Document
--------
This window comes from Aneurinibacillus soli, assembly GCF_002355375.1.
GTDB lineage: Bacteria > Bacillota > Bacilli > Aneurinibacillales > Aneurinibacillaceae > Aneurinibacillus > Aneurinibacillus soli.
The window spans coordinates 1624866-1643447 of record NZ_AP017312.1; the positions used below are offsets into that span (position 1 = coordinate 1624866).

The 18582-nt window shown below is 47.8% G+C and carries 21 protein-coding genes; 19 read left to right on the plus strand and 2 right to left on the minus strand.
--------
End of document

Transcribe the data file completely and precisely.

This window comes from Aneurinibacillus soli, assembly GCF_002355375.1.
GTDB lineage: Bacteria > Bacillota > Bacilli > Aneurinibacillales > Aneurinibacillaceae > Aneurinibacillus > Aneurinibacillus soli.
The window spans coordinates 1624866-1643447 of record NZ_AP017312.1; the positions used below are offsets into that span (position 1 = coordinate 1624866).

The 18582-nt window shown below is 47.8% G+C and carries 21 protein-coding genes; 19 read left to right on the plus strand and 2 right to left on the minus strand.